The Glory of the Cross
The first time my daughter opened her eyes was inside an ambulance racing through downtown Chicago. As I held her tight, her blue eyes looked straight into mine, and I knew she was going to be fine. We already had a special bond because I had just delivered her in the front seat of our Honda Civic. It was one of the most glorious moments of my life.
And yet, suffering personified—that is, my wife—was lying next to us on a stretcher. She embodied the pain through which such glory had come. I had witnessed firsthand glory through suffering. Every time I recall the moment, I realize that glory through suffering isn't unique to my daughter's birth. According to the gospel, it's the story of the world.
Suffering is inevitable and unavoidable. Surrounded by cancer, mental illness, infertility, depression, loss, and ultimately death, we ask how God's glory could shine through such tragic circumstances. For most of us, glory and suffering seem incompatible, just like something cannot be simultaneously hot and cold, wet and dry. But Christ's journey from the cradle to the grave reveals a pattern that is stitched throughout the fabric of Scripture. For Christ, Christians, and all creation, the way of glory is the way of the Cross.
The Story of Glory
When we look at Scripture, we might conclude that suffering and glory compose a two-step movement: Glory comes after suffering. Certainly at many points, Scripture presents suffering and glory as a linear progression (Acts 2:33–36; Phil. 2:6–9; 1 Pet. 1:10–11; Heb. 2:9–10). But it also reveals a more organic and overlapping relation between the two: glory through suffering (John 12:23–33; Rev. 5:5–6).
We see this theme at the very beginning, in the Garden of Eden. God created humanity to fill and subdue the earth for his glory. But things went wrong. Adam and Eve rejected God as king and subjected themselves, and the world, to sin and death. God, however, didn't abandon his plan to establish his kingdom on earth, though the presence of sin required a new route. Genesis 3:15 provides the key: While the serpent will be crushed by the seed of the woman—the "seed" being Jesus—the seed of the woman will be bruised in the process. The promise of victory includes the price of suffering. From here on, a pattern emerges: Victory comes through suffering, exaltation through humiliation, and, ultimately, the kingdom through the Cross.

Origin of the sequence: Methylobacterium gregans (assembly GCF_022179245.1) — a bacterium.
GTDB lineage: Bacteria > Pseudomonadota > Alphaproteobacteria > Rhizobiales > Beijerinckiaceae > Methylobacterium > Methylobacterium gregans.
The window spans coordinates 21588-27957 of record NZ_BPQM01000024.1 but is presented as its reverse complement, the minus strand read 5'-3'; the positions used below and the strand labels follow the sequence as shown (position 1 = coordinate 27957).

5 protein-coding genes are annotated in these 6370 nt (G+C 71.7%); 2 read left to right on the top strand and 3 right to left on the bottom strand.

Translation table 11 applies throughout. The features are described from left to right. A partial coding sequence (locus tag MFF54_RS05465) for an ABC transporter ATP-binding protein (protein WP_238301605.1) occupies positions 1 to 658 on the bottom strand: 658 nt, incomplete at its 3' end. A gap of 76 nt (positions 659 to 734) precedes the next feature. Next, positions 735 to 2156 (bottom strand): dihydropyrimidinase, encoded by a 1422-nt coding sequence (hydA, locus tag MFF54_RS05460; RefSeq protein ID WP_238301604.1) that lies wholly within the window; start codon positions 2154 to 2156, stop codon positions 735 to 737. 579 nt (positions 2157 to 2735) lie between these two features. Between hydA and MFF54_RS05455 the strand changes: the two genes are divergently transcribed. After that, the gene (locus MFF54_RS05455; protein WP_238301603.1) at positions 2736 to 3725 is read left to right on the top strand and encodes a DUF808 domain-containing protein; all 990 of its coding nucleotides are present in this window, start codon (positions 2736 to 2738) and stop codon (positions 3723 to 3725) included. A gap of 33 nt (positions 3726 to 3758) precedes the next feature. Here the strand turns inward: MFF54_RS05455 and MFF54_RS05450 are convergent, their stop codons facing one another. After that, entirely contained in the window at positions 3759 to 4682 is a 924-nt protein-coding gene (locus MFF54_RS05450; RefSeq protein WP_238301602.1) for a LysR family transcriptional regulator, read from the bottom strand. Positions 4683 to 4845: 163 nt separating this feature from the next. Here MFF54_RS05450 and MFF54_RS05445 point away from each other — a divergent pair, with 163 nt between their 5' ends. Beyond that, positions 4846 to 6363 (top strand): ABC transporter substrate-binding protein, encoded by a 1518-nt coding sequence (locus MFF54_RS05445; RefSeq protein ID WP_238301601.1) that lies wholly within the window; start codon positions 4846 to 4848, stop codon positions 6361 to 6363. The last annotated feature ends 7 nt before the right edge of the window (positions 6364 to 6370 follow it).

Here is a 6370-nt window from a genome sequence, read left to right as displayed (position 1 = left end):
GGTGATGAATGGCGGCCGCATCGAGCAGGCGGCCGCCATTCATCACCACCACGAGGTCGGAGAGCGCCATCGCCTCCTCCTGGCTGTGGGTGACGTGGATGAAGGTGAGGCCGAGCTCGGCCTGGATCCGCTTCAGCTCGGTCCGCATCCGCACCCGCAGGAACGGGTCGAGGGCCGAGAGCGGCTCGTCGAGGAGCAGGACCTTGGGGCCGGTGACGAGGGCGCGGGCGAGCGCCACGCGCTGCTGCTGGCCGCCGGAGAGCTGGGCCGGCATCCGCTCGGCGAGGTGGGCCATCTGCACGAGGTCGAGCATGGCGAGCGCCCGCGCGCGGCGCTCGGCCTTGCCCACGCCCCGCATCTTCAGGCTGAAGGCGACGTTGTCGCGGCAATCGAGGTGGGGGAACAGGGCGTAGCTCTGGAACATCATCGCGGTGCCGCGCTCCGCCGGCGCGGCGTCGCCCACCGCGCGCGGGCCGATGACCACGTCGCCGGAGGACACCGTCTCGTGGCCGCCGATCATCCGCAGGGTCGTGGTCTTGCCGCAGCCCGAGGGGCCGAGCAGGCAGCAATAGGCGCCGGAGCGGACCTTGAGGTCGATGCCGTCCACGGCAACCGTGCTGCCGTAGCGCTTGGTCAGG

Throughout the Old Testament, God accomplishes his sovereign purposes through weak people and broken circumstances. He builds a nation from an infertile elderly couple (Abraham and Sarah), names the nation after a backstabbing trickster (Jacob), and grows the nation through a slave-child abandoned by his brothers (Joseph). God uses little David as the humble and even foolish means of defeating a giant, and then makes David a king whose reign is marked by adversity and suffering. And Isaiah 52 and 53 tell of a servant whose sacrificial atonement is framed by glory and exaltation.
All of this points to Jesus, who came to establish God's glorious kingdom through suffering, sacrifice, and service. As Jesus approached his death, he said, "And I, when I am lifted up from the earth, will draw all people to myself" (John 12:32). At first, it seems that Jesus is talking about his coming entrance into heaven. But the following verse explains that Jesus is referring to his crucifixion: "He said this to show what kind of death he was going to die." John's gospel builds toward the climactic hour when Jesus' being "lifted up" on the cross is the moment he is enthroned in glory (John 12:23–32; 3:14; 8:28). The Cross becomes the throne from which Christ rules the world.